Tuesday, May 17, 2011

Shrimp and Okra with Tomatoes

I know what you're saying: "Gross! I HATE okra! It's slimey!"

Well, you're confused. That's "Oprah", not "Okra"!  And she's not exactly slimey, just a little smarmy.

When I was a kid growing up in South Louisiana, the state legislature subsized farmers who grew okra, and then gave the crop to the various parishes (school districts) for the cafeterias.  The cafetieria ladies would smother it whole with canned tomato sauce, and it did make the slimiest, most disguting glop in the world.  Their step saving method of cooking it whole turned many a Louisiana school child off of okra, which is a shame.  It's full of fiber, easy to grow, holds up fresh for a long time, and freezes well.  And when prepared correctly, it's delicious!

So, here's the recipe:

1 tablespoon olive oil
1 medium onion, diced
1 medium bell pepper, diced
1 lb okra, sliced crossways
2 tablespoons cider vinegar
1 cup seafood or vegetable stock
3 red riped tomatoes, peeled and diced
1 teaspoon Mrs, Dash Garlic and Heb Blend
1/4 -1/2 teaspoon Mrs. Dash Extra Spicy Seasoning
1 lb shrimp, peeled and deveined
Heat large saute pan over medium-high heat. Add olive oil and swirl to cover pan.  Add onions and peppers; saute until onions are translucent.  Add seasonings and stir completely to distribute.  Add okra and cider vinegar; stir gently to distribute without breaking the slices.  Cook on medium low for a few minutes, Add tomatoes and stock; stir gently.  Don't stir after tomatoes are added and okra begins to cook; overstirring will release the sap from the okra and cause the mixture to get slimy. Simmer for 20-30 minutes until okra slices are tender and mixture has thickened slightly,  Very gently stir in shrimp, simmer for 7-10 minutes, or until shrimp are cooked and no longer translucent.  Serve plain or over rice.

The secret is to get most of your stirring done early, while the okra is still firm.  The more your stir it toward the end, the more sap you release, and the more you risk creating "slime".
The shrimp cook quickly, and will add a bit of their own juice as they cook. Stir at this point just enough to get them submerged.

The finished dish should be spicy, so feel free to add hot sauce if you like it!  This dish is delicious without the shrimp for a great vegetarian meal, and we have kept the fat and sodium content very low!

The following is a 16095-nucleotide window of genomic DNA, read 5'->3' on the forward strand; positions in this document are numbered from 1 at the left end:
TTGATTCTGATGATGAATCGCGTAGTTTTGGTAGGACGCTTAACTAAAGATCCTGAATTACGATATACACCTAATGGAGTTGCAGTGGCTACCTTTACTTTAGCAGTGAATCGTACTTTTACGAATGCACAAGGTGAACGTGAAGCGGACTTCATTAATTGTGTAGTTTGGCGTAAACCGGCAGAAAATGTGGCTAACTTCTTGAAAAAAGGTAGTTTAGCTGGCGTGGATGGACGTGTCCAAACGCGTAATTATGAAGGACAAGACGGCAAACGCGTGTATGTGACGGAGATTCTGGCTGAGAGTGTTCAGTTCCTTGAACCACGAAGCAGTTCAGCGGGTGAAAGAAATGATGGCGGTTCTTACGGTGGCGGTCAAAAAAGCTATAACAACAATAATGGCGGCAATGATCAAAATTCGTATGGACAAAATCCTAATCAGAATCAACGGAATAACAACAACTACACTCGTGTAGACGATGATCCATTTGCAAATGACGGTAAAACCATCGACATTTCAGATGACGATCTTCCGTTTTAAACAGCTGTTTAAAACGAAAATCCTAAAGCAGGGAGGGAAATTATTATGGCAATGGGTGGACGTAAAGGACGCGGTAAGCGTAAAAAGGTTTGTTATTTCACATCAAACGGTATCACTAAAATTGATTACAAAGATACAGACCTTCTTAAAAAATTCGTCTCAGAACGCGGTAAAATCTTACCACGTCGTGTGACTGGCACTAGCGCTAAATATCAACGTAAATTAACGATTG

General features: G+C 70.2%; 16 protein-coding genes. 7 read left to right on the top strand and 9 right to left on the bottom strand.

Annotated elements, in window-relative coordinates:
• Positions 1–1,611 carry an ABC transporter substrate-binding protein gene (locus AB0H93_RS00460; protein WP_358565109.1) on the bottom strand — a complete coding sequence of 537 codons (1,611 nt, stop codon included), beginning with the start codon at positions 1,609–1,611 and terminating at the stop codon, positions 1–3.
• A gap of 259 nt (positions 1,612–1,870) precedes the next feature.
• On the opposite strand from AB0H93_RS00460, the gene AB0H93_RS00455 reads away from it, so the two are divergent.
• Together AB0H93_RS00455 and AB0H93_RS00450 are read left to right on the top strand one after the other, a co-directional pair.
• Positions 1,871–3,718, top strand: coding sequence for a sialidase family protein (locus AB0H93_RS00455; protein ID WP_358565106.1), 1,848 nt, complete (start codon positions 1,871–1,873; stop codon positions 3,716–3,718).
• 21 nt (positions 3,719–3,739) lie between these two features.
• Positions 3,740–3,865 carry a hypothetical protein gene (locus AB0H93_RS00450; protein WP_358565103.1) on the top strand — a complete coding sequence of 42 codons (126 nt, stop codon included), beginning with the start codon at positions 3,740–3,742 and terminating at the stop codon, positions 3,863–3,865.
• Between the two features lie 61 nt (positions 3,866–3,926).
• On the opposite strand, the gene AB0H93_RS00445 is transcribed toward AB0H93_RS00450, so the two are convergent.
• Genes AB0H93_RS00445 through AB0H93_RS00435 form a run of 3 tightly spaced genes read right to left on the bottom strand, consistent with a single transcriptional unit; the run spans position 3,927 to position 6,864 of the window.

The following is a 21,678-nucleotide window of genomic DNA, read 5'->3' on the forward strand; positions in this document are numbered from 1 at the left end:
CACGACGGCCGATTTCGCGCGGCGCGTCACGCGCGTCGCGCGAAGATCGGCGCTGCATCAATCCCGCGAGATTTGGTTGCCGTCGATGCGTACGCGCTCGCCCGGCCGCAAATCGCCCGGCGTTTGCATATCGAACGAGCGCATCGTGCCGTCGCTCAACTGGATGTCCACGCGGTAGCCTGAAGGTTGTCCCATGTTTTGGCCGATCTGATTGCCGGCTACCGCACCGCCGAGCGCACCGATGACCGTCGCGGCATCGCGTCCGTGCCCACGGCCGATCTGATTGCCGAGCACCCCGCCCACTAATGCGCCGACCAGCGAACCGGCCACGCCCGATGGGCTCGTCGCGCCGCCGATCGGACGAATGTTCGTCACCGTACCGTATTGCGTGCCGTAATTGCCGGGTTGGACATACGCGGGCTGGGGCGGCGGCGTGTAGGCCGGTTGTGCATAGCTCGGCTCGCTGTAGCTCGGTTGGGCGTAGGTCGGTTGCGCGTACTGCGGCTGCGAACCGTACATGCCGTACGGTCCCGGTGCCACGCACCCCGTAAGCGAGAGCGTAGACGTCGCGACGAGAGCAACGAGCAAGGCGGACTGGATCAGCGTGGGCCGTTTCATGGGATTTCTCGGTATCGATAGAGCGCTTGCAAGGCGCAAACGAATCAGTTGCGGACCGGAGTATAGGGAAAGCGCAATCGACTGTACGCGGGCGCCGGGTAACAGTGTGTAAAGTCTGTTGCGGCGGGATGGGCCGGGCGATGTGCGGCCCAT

Nutrition Facts

  8 Servings
Amount Per Serving


  Total Fat
3.0 g

  Saturated Fat
0.5 g

  Polyunsaturated Fat
0.7 g
  Monounsaturated Fat
1.4 g

86.1 mg

93.8 mg

381.1 mg

  Total Carbohydrate
9.2 g
  Dietary Fiber
3.1 g

2.5 g

13.8 g


  1. I LOVE okra (definitely not Oprah) and I don't get the whole "slime" complaint. If it were a hunk of meat, I'll bet nobody would complain, but since it's a green vegetable, whiners gotta whine. Pussies.

    Eat okra. It tastes great.

  2. It was interesting to learn about Okra during the cooking class :o)

  3. This sounds great! I love okra!

  4. Hi Miss Ginger,

    I didn't see anywhere where I could contact you directly about a recipe idea/request, but I figure this is as good a place as any since I stumbled across your shrimp and okra recipe while pursuing answers to my question:

    I love red beans and rice, and I've found a really tasty Caribbean-style recipe (http://www.skinnytaste.com/2012/02/jamaican-red-beans-and-rice.html). The problem is, I'm having a hard time finding a diverse range of low-sodium pairings for this basic dish. So, I was wondering if you had any ideas about healthy complements to a basic red beans and rice dish!

    1. Hi Bebbo:
      Almost a year later I am seeing your comment and responding! Hope you are well!
      Back home in Louisiana, Red Beans and Rice was pretty much the complete meal- cheap, filling, and easy to make.... That's why a lot of cajun homes had red beans and rice for dinner every Monday! We typically had it with a green salad and cornbread, and that was dinner! In Louisiana red beans and rice is almost always made with sausage in it. My momma slice her sausage into "discs", but some families served it as a whole "link".